Yeah, yeah, yeah, I know. RBIs are a flawed statistic for a lot of reasons. But, if we accept that RBIs don't show us who the most talented players are and just show us who the most productive players were with runners on base in front of them, then we can look at it a little more objectively.
So, today, we're going to check on the players to put up seasons of at least 100 RBIs in Houston history. There have been 32 seasons of a Houston player hitting 100 or more RBIs, but only 14 players have done it. Of those 14, only six have put up multiple season of 100 or more RBIs.
Leading the way is Jeff Bagwell, who did it eight times. Lance Berkman follows with six seasons of it while Moises Alou and Carlos Lee each did it three times. Rounding out the list are Derek Bell and Bob Watson with two seasons each.
That means such luminaries in Houston history like Cesar Cedeno, Jeff Kent, Jimmy Wynn, Carl Everett, Morgan Ensberg, Glenn Davis, Richard Hidalgo and Lee May just barely made the list, while Craig Biggio, Jose Cruz, Joe Morgan, Rusty Staub, Bob Aspromonte, Bill Doran and Terry Puhl never even made it here.
This year, there's an outside chance that J.D. Martinez could get there, but with the offensive slump the team is in right now, that looks less and less likely. J.D. is currently sitting at 50 RBIs in 86 games, but he'd have to seriously up that pace if he wanted to get another 50 in the final 62 games.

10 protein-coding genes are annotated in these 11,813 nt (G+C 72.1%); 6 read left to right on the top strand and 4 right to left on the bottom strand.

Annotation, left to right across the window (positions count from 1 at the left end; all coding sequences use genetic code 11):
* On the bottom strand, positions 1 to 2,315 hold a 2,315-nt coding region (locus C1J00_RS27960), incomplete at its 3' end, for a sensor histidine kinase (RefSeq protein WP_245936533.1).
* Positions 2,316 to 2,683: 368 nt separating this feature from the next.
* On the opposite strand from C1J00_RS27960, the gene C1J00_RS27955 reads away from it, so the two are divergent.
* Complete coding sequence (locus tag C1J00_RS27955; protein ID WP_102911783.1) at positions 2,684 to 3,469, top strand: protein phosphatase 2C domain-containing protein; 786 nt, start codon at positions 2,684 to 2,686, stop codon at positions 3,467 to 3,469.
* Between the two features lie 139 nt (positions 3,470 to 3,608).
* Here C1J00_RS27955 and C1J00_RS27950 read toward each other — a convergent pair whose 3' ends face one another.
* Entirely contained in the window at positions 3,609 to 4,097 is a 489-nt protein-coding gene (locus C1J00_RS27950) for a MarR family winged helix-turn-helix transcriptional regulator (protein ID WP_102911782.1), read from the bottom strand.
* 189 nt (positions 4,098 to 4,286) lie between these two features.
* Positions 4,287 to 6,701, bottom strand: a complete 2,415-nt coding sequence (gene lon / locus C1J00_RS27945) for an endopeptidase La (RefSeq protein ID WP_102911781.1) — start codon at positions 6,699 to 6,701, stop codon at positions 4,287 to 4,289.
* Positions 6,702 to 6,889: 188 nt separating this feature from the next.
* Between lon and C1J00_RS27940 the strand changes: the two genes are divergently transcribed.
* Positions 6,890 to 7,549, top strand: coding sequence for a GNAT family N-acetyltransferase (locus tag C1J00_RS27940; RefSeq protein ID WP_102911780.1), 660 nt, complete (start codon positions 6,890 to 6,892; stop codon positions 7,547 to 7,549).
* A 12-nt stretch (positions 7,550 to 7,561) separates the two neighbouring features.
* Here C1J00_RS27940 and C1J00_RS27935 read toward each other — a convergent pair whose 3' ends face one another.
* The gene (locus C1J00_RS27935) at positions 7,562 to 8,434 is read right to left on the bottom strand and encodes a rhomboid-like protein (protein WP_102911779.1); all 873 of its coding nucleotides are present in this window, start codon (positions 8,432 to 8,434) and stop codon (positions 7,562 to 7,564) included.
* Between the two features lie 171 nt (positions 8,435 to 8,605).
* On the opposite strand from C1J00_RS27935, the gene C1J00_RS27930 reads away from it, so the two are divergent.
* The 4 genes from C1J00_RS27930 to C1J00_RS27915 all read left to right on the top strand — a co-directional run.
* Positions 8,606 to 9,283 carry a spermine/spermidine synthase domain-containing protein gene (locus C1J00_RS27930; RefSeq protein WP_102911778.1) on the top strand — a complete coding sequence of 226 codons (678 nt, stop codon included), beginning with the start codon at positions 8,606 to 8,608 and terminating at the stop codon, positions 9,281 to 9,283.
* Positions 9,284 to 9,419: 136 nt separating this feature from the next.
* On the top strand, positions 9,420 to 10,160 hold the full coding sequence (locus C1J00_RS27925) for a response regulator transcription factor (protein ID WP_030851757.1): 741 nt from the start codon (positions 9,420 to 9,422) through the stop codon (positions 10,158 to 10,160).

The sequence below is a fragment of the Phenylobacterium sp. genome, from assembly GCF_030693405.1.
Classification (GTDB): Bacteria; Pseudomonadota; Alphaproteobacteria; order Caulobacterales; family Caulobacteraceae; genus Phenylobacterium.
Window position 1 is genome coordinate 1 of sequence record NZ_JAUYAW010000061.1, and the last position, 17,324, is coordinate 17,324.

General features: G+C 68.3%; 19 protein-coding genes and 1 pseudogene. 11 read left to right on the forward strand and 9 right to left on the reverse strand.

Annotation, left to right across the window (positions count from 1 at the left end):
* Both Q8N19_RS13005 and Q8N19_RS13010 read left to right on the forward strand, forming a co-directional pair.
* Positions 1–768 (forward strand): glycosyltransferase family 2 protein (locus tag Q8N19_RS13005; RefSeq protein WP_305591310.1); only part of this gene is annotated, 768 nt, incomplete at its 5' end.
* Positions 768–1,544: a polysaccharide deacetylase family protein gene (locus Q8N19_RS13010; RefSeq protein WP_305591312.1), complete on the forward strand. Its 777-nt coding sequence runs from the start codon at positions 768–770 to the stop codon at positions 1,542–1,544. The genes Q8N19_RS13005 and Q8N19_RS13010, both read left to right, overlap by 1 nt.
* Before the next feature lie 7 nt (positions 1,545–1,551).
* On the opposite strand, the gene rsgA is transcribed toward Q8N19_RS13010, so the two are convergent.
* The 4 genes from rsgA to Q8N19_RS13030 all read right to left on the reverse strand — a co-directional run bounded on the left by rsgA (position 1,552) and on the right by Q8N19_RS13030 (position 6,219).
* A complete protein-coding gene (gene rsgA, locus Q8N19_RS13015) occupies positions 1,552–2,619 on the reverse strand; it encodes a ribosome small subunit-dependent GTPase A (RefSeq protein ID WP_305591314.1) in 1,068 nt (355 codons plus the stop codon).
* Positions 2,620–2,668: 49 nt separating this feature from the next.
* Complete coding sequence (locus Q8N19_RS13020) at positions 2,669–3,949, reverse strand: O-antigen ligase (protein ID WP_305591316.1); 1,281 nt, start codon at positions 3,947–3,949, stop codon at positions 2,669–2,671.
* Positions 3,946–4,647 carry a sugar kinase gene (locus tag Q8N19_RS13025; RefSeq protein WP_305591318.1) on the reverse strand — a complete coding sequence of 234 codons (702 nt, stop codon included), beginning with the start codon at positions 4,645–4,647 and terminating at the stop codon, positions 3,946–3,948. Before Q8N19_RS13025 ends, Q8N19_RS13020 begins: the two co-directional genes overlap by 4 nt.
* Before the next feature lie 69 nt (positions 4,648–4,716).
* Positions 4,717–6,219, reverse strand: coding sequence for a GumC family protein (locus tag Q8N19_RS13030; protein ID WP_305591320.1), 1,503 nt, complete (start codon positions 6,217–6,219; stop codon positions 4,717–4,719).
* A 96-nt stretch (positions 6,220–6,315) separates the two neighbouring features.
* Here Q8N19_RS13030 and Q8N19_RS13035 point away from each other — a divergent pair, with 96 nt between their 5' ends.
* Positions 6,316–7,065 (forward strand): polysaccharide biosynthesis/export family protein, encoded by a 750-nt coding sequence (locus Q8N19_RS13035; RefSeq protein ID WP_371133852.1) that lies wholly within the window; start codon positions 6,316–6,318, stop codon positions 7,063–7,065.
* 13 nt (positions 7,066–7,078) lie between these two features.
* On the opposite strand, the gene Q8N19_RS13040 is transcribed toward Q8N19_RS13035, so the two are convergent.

The last time a Houston hitter got to 100 RBIs was in 2009, when Carlos Lee got there. The first Houston hitter to top the mark was Jimmy Wynn in 1967. Houston had a stretch from 1996 to 2009 where they had at least one 100 RBI hitter every season. Before that, there had only been seven seasons in team history with 100 RBIs.
The longest drought between seasons came from 1978 through 1993. In that 15 year span, only one player topped the mark (Glenn Davis, 1986). So, a three year absence like they're in right now is really no big deal.
Three times, Houston has had three hitters with 100 or more RBIs in the same season. The first happened in 1998, when Bagwell, Alou and Bell all topped the mark. Next came in 2000, when Hidalgo, Alou and Bagwell all got there. It happened again in 2001, when Bagwell and Alou repeating and Berkman replacing Hidalgo.
The longest streak of 100 RBI seasons was by Jeff Bagwell, who did it in six straight seasons from 1996 through 2001.